Why is ECOgrade a Better Solution
There is much debate regarding the negative impact of plastic bags on our environment. Over the past few years, there have been progressive attempts to solve this problem. GXT Green ECOgrade Commonwealth and other GXT Green degradable bags are a unique solution. They are manufactured with mineral and organic compounds, have a low carbon footprint, can be recycled and are cost competitive. They degrade in nature under various conditions, depending on the desired specifications:
- All ECOgrade bags Photodegrade in nature
- Lexington bags add cost-effective bio-degradability
- Concord bags add anaerobic degradability. If they are buried in a landfill or elsewhere before fully degrading from sunlight they will continue to degrade
- Newton bags offer photo, bio, and anaerobic degradability in one fomulation
In addition, GXT Green offers:
- Walden: A renewable materials product
- Amherst: A reusable mineral-based bag
Mineral/organic-based ECOgrade bags have been in development for over 10 years. During that time, several other approaches have been tried in the market to solve the plastic bag pollution problem. All of these previous solutions, however, have their shortfalls. Here is some history of other technologies and solutions along the path to this new breakthrough:
Paper bags were the first grocery bags, and enjoyed many years of prominence. Many people still believe that paper bags are an eco-friendly alternative to plastic bags. This is not necessarily true. The fact is that the carbon footprint of paper is extremely high. Paper manufacturing leads to deforestation, water pollution, and requires large amounts of energy. In addition, paper bags are heavy, cost more and use more energy to transport and store. Upon disposal, paper takes up a tremendous volume in landfill, and take many years to degrade. Functionally, paper bags are not very strong and often tear. They are also expensive, which encouraged retailers to switch to plastic bags.
Conventional plastic bags (Hydrocarbon-based)
Conventional plastic bags, whether they are thin or thicker with an eye toward re-use, have a significant carbon footprint, although lower than paper. In regard to recycling, according to the American Chemistry Council, it takes 91% less energy to recycle a pound of plastic than it does to recycle a pound of paper. However, plastics have created a huge pollution problem due to careless littering, blocking drains and causing the death of animals and fish that ingest them. Over 4 billion bags are littered every year. If you tied these bags end-to-end, you would be able to encircle the earth 63 times! Furthermore, they do not degrade and persist in the environment and landfills for hundreds of years. If incinerated, they result in a viscous residue. Consumers generally do not have a positive view of plastic bags.
Earlier variations of bio-degradable/compostable bags
Bio-degradable bags were one of the first degradable or compostable alternatives to plastic and paper. Most types of bio-degradables are manufactured using starch or other organic materials. Using purely bio-degradable or compostable bags mitigates the reliance on petroleum. However, bio-degradables still do not solve the litter problem, as most bio-degradable processes must be initiated in commercial facilities with specific conditions. In addition, there are performance issues with most bio-degradables. They must be stored away from heat and water, or they may become unusable, and they tend to become brittle. Finally, traditional bio-degradables are more expensive compared to conventional plastics.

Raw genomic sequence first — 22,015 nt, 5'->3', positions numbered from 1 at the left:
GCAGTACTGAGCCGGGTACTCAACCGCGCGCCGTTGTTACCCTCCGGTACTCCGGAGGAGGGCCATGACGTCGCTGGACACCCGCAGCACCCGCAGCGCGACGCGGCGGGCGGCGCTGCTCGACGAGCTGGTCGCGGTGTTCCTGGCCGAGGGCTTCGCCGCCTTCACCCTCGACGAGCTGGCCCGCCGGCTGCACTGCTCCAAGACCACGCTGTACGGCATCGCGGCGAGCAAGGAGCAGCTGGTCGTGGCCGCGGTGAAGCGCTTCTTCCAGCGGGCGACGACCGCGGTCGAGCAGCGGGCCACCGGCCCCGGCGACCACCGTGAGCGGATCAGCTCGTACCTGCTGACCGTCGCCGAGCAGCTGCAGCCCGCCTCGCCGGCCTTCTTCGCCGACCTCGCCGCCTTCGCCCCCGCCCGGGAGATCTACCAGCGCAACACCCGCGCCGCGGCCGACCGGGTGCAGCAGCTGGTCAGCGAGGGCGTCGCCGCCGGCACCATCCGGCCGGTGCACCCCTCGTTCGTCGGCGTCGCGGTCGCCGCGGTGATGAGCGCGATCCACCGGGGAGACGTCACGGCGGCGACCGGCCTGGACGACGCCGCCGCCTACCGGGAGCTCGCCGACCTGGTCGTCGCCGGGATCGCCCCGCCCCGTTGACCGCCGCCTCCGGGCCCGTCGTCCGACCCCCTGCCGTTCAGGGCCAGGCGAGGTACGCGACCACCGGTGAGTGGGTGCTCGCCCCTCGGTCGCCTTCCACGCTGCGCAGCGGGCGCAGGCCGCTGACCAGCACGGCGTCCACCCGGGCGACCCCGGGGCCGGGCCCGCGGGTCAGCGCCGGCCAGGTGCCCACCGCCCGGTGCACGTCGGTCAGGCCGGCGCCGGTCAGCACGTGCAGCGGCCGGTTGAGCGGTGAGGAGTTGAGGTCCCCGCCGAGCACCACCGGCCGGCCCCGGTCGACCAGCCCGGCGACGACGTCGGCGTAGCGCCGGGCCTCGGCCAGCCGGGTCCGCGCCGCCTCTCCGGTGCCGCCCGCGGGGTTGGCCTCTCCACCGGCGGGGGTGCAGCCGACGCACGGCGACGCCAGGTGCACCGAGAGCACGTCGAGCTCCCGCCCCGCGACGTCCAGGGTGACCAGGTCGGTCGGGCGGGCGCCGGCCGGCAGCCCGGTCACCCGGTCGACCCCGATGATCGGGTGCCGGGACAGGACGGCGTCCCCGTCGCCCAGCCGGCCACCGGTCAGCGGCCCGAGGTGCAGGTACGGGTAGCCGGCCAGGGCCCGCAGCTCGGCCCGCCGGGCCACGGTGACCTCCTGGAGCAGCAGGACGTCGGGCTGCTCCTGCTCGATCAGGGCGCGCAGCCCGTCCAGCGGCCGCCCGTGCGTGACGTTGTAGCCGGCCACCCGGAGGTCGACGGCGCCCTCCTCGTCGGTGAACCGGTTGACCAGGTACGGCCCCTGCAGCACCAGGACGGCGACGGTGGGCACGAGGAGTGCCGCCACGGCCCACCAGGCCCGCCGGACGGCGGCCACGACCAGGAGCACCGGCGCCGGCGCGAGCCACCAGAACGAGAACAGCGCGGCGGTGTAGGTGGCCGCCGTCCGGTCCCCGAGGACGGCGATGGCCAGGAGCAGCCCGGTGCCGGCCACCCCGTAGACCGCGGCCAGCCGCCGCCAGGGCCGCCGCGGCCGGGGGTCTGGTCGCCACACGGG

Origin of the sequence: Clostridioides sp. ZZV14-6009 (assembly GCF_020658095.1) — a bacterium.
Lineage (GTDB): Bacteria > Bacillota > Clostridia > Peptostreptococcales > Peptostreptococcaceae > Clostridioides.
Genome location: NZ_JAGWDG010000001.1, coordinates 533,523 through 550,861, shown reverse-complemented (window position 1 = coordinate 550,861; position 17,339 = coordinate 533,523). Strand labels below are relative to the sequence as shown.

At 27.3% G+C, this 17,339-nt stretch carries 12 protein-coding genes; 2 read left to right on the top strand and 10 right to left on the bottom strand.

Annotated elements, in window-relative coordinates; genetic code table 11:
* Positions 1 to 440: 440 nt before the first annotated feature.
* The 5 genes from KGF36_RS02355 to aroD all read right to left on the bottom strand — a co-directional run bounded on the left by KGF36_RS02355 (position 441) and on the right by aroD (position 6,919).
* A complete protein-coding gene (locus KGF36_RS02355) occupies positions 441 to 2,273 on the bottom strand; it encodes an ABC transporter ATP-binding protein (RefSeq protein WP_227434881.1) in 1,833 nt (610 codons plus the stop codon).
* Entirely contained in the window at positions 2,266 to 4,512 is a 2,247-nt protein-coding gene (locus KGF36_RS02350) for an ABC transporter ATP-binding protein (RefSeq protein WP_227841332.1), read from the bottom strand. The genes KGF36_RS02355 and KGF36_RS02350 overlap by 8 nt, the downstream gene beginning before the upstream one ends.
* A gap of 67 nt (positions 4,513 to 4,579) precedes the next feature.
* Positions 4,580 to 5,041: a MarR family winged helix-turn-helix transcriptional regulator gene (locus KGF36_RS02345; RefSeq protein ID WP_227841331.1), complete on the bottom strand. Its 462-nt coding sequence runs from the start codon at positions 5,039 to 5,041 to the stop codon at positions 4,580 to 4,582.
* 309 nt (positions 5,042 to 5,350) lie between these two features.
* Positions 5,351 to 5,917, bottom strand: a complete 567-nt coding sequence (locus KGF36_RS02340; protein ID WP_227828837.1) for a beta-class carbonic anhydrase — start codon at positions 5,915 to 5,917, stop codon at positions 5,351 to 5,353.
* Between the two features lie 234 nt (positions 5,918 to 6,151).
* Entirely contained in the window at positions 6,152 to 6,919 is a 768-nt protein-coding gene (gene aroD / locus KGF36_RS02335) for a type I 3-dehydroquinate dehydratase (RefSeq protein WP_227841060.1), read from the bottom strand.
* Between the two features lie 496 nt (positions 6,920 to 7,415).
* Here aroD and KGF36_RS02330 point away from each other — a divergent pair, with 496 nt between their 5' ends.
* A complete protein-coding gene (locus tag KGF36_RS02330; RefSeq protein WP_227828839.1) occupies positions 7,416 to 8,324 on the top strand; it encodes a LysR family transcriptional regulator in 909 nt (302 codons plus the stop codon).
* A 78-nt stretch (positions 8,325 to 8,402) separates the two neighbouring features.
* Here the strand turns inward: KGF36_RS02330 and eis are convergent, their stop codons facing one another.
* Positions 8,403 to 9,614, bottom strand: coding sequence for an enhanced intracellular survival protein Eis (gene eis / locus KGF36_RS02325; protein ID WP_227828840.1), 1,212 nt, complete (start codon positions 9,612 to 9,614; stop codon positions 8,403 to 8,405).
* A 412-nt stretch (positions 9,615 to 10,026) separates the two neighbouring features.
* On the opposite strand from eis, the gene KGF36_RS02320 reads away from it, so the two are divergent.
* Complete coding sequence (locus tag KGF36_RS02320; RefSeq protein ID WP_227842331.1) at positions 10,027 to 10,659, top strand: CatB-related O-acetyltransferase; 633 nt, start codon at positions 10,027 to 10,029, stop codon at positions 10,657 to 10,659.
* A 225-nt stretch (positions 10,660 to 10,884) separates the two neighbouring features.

Previous generations of oxo-biodegradable and photo-degradable plastic bags
Photo-degradable bags degrade by extended exposure to sunlight. Older generations, called Oxo-biodegradable bags are made by blending 1%-2% of an additive (referred to as a Masterbatch) with conventional plastic during the extrusion process. Oxo-biodegradable plastics, when discarded and exposed to sunlight, undergo a breakdown of their long chain polymer structure (oxidative degradation) to smaller-size polyethylene particles, rather than undergo complete degradation by chain scission. This process leaves micro-plastic residue which may be toxic to the food chain, as small organisms may ingest them and subsequently starve. In addition, the masterbatch formulas are generally manufactured using heavy metal salts, such as cobalt as one of the ingredients. The heavy metal salt makes them unacceptable as they leave a potentially toxic residue when they degrade. These previous types of oxo or photo degradable bags are more expensive than traditional plastic bags.
ECOgrade degradable bags
ECOgrade is a technological innovation breakthrough that addresses the shortcomings of the previous generations of products and bags. ECOgrade is not a masterbatch additive, but rather is a complex structured material, which degrades at a molecular level. Thus, unlike earlier products, there are no splintering of microplastics or heavy metal salt residues left behind when they degrade. The ECOgrade Commonwealth bag is recyclable, and the mineral residue is safe and benign in the environment. In fact, if incinerated, the residual ash, has been shown to be a soil nutrient by independent laboratory tests.
If littered or lost, ECOgrade bags will photodegrade, bio-degrade, compost or anaerobically degrade per relevant ASTM standards. The complete line of ECOgrade products includes photodegradable, as well as bio-degradable/compostable and anaerobic degradable features to meet customer and local environmental requirements. Finally, ECOgrade bags offer a cost advantage, as they are priced competitively against standard plastic bags. With all these advantages, ECOgrade is the bag solution for the present…and the future.